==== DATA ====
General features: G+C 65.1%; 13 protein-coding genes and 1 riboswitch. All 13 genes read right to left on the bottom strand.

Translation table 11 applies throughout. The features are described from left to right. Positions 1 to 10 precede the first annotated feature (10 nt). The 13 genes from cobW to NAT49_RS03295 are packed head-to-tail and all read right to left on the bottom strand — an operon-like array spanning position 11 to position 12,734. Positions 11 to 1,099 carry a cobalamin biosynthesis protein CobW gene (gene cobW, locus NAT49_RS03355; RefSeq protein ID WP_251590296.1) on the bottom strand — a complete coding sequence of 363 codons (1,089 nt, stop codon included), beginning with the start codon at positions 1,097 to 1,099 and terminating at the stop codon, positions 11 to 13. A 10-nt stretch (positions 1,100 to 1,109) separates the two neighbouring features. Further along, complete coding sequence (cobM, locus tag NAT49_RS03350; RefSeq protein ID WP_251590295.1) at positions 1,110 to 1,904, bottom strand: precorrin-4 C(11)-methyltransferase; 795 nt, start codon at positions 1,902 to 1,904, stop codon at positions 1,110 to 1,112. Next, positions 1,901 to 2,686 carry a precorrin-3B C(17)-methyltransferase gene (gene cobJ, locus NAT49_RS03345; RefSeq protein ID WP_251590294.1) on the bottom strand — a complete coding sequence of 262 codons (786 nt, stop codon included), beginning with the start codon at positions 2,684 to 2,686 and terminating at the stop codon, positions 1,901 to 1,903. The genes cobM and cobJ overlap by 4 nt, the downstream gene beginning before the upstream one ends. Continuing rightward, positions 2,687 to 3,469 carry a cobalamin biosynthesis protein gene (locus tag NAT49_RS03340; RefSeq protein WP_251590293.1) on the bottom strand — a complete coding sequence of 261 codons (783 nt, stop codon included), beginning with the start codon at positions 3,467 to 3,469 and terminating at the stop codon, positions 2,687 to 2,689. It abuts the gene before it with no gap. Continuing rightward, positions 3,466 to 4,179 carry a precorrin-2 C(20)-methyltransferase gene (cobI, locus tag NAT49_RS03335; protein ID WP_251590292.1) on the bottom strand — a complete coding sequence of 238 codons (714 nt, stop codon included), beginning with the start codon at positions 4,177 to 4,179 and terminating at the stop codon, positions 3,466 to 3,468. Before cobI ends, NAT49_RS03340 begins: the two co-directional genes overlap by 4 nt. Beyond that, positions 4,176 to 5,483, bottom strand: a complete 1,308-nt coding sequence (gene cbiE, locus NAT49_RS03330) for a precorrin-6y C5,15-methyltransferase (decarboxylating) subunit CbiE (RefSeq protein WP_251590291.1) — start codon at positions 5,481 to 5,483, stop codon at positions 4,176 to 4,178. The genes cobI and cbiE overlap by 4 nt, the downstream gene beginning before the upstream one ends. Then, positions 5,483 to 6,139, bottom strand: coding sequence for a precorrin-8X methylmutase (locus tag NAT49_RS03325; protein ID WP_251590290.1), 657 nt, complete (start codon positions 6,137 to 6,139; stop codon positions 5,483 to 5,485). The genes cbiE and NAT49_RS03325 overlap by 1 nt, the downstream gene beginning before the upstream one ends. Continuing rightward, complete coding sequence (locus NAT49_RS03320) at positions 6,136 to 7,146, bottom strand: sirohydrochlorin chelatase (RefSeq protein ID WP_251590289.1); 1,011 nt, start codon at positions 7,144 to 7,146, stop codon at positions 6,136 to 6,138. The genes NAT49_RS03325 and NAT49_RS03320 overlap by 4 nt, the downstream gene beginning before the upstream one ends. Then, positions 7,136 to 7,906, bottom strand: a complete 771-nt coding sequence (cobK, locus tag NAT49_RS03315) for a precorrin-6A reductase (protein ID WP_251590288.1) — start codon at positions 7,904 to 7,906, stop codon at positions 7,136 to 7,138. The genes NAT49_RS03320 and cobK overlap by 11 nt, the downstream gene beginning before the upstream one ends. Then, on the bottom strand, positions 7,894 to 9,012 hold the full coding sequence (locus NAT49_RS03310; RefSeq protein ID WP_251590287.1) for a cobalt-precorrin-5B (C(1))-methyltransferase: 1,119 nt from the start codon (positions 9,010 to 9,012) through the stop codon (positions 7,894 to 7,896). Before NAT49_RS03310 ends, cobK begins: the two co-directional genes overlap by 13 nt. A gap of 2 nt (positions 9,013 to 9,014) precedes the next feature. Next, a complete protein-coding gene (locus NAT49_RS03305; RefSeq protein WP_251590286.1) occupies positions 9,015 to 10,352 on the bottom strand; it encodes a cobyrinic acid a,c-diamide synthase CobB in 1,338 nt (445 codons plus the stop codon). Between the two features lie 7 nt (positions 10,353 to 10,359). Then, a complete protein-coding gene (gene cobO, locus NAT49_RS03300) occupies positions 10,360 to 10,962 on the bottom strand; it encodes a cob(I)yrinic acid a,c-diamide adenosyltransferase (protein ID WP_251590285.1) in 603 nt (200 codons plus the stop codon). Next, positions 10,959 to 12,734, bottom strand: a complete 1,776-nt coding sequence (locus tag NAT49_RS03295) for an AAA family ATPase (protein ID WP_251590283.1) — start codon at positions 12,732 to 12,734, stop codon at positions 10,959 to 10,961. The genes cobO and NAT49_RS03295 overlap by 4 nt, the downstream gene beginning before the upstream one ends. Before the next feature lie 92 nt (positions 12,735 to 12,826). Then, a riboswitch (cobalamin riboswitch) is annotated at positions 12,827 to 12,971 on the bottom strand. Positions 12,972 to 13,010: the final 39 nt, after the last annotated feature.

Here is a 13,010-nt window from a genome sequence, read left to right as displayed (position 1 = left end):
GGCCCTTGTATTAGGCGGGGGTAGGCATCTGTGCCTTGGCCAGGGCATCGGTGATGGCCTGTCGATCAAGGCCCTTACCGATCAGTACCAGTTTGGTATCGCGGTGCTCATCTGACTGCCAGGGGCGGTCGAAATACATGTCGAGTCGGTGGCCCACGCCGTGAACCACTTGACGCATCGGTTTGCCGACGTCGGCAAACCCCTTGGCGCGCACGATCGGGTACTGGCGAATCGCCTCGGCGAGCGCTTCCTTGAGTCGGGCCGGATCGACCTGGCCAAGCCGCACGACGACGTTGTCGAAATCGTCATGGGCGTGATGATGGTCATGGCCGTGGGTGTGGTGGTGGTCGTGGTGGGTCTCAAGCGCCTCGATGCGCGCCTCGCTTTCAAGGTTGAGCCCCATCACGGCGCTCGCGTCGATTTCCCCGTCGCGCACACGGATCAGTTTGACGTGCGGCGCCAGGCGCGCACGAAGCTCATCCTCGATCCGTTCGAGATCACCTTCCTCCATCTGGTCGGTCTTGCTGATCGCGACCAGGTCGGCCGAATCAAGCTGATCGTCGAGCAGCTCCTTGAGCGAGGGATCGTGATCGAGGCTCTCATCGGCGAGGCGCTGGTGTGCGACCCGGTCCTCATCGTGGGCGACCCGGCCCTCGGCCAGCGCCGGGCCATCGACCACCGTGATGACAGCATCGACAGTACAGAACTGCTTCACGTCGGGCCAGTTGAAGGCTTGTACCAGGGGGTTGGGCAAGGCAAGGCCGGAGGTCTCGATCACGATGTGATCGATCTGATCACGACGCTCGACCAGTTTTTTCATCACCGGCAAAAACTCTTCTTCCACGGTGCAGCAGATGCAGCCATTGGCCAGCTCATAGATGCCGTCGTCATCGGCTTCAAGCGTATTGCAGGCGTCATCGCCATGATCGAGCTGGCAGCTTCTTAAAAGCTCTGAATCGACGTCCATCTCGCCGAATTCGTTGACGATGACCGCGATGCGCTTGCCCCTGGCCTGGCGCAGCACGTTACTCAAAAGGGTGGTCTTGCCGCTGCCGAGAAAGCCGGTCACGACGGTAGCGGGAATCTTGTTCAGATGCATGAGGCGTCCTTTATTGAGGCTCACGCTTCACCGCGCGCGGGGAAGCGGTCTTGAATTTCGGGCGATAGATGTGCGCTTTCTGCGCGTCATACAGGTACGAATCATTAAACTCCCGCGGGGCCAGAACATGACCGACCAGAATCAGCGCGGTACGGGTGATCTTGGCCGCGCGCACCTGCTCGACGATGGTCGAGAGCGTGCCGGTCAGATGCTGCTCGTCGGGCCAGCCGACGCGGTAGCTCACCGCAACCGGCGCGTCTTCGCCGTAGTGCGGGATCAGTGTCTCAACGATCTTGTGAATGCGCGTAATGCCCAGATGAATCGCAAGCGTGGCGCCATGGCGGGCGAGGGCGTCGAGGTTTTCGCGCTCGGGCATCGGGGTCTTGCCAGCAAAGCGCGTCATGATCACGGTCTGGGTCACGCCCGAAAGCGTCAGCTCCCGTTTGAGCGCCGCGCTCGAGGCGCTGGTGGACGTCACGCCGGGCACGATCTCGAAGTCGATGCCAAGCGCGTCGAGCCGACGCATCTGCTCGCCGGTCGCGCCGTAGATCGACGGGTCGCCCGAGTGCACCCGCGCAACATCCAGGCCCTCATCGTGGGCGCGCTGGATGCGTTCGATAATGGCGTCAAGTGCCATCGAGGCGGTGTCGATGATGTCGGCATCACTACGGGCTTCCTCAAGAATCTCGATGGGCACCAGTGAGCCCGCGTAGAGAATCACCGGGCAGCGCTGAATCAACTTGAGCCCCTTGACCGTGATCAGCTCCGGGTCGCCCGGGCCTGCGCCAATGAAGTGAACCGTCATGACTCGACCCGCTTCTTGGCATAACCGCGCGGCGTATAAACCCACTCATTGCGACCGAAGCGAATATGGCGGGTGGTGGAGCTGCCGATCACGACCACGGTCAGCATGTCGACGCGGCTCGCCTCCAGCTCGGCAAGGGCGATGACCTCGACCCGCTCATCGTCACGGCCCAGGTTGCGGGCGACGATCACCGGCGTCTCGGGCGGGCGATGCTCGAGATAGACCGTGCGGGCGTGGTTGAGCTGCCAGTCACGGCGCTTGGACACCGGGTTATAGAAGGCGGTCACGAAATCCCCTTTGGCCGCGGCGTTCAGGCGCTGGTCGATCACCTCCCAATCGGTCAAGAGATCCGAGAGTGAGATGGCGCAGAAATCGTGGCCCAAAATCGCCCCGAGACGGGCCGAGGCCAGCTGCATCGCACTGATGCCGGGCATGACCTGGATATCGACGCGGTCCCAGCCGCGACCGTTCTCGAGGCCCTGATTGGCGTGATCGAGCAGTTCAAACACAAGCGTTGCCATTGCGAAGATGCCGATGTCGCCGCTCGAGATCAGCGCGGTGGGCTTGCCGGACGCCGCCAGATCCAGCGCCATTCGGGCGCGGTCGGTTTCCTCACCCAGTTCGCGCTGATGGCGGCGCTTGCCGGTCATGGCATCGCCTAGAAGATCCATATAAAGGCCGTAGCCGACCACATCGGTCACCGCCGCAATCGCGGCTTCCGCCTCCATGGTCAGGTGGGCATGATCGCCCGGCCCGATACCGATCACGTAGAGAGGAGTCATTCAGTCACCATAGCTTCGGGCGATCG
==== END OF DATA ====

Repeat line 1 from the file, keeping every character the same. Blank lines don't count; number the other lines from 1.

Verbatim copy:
General features: G+C 65.1%; 13 protein-coding genes and 1 riboswitch. All 13 genes read right to left on the bottom strand.